A leaked memo has caused an uproar at Facebook by employees who are both upset about the memo and others who are upset it leaked. In the memo, Andrew Bosworth, a Facebook vice president wrote that Facebook’s growth rate is the company’s top priority, and that everything else was secondary. Even privacy, and even the loss of life.
“We talk about the good and the bad of our work often. I want to talk about the ugly,” Bosworth wrote in the 2016 memo. “We connect people. That can be good if they make it positive. Maybe someone finds love. Maybe it even saves the life of someone on the brink of suicide. So we connect more people. That can be bad if they make it negative. Maybe it costs a life by exposing someone to bullies. Maybe someone dies in a terrorist attack coordinated on our tools. And still we connect people.”
“The ugly truth is that we believe in connecting people so deeply that anything that allows us to connect more people more often is *de facto* good. It is perhaps the only area where the metrics do tell the true story as far as we are concerned,” he wrote.
Bosworth went on to write that growth, the main driver of Facebook’s success, is what allows the company to do the other good things the company does. Therefore, Bosworth argues, the company has to sacrifice some integrity in order to achieve it.
“I know a lot of people don’t want to hear this. Most of us have the luxury of working in the warm glow of building products consumers love. But make no mistake, growth tactics are how we got here. If you joined the company because it is doing great work, that’s why we get to do that great work. We do have great products but we still wouldn’t be half our size without pushing the envelope on growth,” Bosworth wrote.
“Nothing makes Facebook as valuable as having your friends on it, and no product decisions have gotten as many friends on as the ones made in growth. Not photo tagging. Not news feed. Not messenger. Nothing. That’s why all the work we do in growth is justified. All the questionable contact importing practices. All the subtle language that helps people stay searchable by friends. All of the work we do to bring more communication in. The work we will likely have to do in China some day. All of it.”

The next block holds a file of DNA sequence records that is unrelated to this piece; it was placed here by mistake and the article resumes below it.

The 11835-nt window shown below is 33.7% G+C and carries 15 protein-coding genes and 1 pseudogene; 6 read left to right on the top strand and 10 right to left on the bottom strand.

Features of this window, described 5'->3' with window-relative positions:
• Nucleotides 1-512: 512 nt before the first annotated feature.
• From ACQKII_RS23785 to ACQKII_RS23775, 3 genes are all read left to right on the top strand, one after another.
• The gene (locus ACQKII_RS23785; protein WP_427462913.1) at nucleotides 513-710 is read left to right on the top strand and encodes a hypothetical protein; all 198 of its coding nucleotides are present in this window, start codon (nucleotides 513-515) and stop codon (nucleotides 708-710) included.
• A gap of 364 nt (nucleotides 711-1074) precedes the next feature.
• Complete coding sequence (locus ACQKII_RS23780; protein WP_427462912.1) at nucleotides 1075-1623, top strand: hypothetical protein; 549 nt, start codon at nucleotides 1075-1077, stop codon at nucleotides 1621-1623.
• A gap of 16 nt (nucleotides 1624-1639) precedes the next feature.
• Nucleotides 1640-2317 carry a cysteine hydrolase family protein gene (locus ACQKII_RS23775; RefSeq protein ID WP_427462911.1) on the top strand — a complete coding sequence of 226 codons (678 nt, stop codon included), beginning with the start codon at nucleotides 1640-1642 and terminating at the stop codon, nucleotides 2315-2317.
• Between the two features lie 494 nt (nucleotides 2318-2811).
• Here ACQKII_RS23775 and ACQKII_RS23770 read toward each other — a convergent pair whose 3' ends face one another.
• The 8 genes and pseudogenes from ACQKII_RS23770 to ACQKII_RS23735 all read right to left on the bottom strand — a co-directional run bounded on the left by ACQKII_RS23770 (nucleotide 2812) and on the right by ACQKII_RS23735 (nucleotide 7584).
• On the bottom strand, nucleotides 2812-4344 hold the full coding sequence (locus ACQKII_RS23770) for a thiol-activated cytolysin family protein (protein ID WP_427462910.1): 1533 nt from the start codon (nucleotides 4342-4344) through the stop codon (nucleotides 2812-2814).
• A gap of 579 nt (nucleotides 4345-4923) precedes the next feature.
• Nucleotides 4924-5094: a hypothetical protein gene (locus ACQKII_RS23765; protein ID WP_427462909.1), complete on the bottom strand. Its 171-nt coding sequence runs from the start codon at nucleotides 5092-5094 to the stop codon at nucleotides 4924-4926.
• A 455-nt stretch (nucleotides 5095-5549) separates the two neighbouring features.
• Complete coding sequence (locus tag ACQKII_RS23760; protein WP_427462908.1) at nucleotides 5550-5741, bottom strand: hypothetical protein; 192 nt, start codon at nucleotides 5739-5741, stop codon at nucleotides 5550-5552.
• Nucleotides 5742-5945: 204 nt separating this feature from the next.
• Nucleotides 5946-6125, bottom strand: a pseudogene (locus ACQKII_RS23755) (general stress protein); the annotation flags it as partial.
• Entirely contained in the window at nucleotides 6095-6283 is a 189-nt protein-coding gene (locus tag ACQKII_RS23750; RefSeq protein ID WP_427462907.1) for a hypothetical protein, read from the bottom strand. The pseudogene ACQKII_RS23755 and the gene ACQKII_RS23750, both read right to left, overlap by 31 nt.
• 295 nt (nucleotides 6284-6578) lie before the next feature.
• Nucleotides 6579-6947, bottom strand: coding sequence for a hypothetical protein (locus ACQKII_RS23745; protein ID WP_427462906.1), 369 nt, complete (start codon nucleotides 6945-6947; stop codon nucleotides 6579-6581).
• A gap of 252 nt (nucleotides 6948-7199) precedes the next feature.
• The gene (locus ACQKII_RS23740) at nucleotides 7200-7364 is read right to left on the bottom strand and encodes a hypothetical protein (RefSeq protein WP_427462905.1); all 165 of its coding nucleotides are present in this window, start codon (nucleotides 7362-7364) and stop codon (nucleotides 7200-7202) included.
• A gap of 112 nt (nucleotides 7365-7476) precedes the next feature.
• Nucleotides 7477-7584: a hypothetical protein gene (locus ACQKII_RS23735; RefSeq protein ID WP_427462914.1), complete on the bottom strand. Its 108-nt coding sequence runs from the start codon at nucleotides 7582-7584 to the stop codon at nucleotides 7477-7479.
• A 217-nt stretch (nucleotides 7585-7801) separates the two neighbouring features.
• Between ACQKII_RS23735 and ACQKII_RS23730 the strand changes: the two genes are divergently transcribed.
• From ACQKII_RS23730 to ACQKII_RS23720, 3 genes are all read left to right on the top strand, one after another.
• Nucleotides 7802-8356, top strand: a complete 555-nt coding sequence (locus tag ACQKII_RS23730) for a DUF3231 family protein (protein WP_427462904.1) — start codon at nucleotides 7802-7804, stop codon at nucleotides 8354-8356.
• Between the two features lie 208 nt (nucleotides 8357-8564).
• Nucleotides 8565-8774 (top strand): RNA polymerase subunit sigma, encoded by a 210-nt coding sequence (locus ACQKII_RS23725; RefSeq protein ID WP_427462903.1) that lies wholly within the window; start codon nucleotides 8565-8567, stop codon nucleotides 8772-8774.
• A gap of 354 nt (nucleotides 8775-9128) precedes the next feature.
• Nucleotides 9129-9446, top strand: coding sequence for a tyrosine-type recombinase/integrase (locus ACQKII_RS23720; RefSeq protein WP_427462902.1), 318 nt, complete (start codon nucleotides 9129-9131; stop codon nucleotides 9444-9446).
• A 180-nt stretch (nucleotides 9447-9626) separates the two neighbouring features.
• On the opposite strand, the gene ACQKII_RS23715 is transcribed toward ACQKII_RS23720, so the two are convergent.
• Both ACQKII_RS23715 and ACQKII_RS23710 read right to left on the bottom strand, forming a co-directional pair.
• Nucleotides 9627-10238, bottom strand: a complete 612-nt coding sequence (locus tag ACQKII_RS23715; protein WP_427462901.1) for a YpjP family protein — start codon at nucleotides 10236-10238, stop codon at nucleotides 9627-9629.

Bosworth joined Facebook from Microsoft in January 2006 and is by all accounts, a member of a small inner circle of top Facebook execs. He has been involved in many of Facebook’s major initiatives in recent years, including anti-abuse systems, virtual reality efforts and Groups. He currently heads Facebook’s News Feed function.
In response to the publication of the memo both he and Facebook CEO Mark Zuckerberg disavowed the memo and the values espouses in it. The purpose of the memo, Bosworth contends, was to spark internal debate about Facebook’s belief system.
“I don’t agree with the post today and I didn’t agree with it even when I wrote it. The purpose of this post, like many others I have written internally, was to bring to the surface issues I felt deserved more discussion with the broader company,” Bosworth wrote on Twitter.
“To see this post in isolation is rough because it makes it appear as a stance that I hold or that the company holds when neither is the case. I care deeply about how our product affects people and I take very personally the responsibility I have to make that impact positive,” he wrote.
“Boz is a talented leader who says many provocative things. This was one that most people at Facebook including myself disagreed with strongly. We’ve never believed the ends justify the means,” Zuckerberg wrote in a statement after the memo’s release. “We recognize that connecting people isn’t enough by itself. We also need to work to bring people closer together. We changed our whole mission and company focus to reflect this last year.”
The leak of the memo is damaging because it seems to confirm the public’s worst fears of the company putting its own interests ahead of its users.
“The natural state of the world is not connected. It is not unified. It is fragmented by borders, languages, and increasingly by different products. The best products don’t win. The ones everyone use win,” the memo read. “In almost all of our work, we have to answer hard questions about what we believe. We have to justify the metrics and make sure they aren’t losing out on a bigger picture. But connecting people. That’s our imperative. Because that’s what we do. We connect people.”